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Sharpening At Farmer's Markets

by Steve Bottorff


This story was originally published in the December 2002 issue of Sharpeners Report.  It has been updated in November 2010.  Material in blue was omitted from the published article

A nearby suburb has a farmer's market on Saturday mornings in the summer and fall.  The market focuses on locally grown and organic produce, and recently it has been expanded to include crafts and other home made products.  Unlike some other markets in the area, it has no building or shelter - a street is blocked off on market day.

A sharpener used to come to a nearby farmer's market twice a month to sharpen knives and tools. Last spring the market manager called to say he was leaving, could I take his place?  She said that the presence of a knife sharpener draws people to the market, who then spend up to an hour shopping while their knives are sharpened.  Because this benefits the market she needed a sharpener and would not charge a table fee.  I gave it some thought, consulted my wife, and we decided to do it.  It has been both interesting and profitable, and I encourage others to check it out as a possibility.

Since the market is outdoors, I had to think about equipment portability.  I bought two 2-ft. x 4-ft. folding tables from Sam's Club.  They can lie on the back seat of my car - I do not have a truck.  Each of my grinders is mounted on a MDF board, and they sit on top of the tables.  I carry a folding workbench in the trunk, along with a plastic milk carton and a GateMouth bag for smaller tools and hones.  And, after just one day in the sun, I bought a market umbrella!  (Note: in the second season I added a third table.)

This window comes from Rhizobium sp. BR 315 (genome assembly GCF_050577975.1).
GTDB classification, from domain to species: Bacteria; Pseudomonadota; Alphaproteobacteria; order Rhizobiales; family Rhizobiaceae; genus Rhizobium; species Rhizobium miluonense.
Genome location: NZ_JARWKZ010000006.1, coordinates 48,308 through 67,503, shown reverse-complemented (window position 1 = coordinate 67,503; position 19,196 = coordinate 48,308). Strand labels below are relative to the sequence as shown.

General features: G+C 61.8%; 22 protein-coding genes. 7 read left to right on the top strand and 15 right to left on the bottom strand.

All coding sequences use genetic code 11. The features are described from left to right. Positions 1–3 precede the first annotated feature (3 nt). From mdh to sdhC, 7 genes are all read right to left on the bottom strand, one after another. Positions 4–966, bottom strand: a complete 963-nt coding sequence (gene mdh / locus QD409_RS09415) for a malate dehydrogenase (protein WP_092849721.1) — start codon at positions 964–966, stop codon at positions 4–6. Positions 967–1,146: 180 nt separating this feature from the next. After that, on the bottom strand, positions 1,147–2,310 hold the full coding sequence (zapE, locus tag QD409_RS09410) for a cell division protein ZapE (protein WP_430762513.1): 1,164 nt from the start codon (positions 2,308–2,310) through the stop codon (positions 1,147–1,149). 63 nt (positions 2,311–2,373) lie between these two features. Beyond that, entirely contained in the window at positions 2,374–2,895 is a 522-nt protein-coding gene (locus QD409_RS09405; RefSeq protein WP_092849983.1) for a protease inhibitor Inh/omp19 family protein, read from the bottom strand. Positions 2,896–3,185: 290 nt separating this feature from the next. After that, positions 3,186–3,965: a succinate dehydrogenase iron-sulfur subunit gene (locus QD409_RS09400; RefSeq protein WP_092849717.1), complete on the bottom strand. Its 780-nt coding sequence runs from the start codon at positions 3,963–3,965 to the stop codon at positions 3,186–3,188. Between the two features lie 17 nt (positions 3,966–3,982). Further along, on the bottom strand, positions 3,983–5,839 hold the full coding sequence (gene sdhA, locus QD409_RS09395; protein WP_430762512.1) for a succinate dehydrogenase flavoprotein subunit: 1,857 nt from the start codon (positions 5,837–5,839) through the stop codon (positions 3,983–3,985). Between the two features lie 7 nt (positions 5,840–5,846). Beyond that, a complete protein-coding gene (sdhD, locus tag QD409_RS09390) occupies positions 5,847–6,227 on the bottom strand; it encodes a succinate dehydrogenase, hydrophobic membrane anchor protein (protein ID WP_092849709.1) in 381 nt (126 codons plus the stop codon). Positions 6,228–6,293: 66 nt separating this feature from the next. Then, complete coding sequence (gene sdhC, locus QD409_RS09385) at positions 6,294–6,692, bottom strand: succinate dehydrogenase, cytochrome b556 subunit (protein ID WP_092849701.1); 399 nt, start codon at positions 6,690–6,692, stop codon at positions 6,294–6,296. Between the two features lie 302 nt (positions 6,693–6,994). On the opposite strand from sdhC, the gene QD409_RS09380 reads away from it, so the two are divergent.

There were outside outlets for electricity, but since the street could be wet, I decided to add a 4 x 4 outlet box with GFI receptacles to my extension cord.  Since I already had my sharpening equipment I spent less than $200 to get ready, most of it on the umbrella.

My equipment includes a Tormek wet wheel grinder, a paper wheel knife sharpener and a regular bench grinder. The Tormek runs slow and smooth, so I just sit it on one of the tables. The grinders I clamp to the portable bench so they don't vibrate and walk around.  

I use the Tormek for scissors, then finish them with a Wolff pink hone and adjust the screw if needed.  The Tormek also does a great job on pinking shears.  I usually take garden shears and hedge trimmers apart to sharpen them, but sometimes if they are in good condition so I just use a diamond hone to touch them up.  Before sharpening I scrape the garden residue off with a putty knife, and when I am finished a drop of oil makes them work like new.  (I have since added a Twice As Sharp for scissors - it is much faster.)

I also use the Tormek to restore a bevel on badly worn knives, and it grinds chipped blades and broken points without any risk of overheating the steel. The paper wheels are used for knife sharpening and burr removal.  I wipe each blade with paint thinner to remove the wax and polishing compound left from the wheels.  (A dedicated commercial knife sharpener like a TruHone (with 1000 grit stones) or a Chef'sChoice 2000 could take the place of the paper wheels.  I am using an F. Dick RS-150 Duo which comes with both 220 and 1000 grit stones.)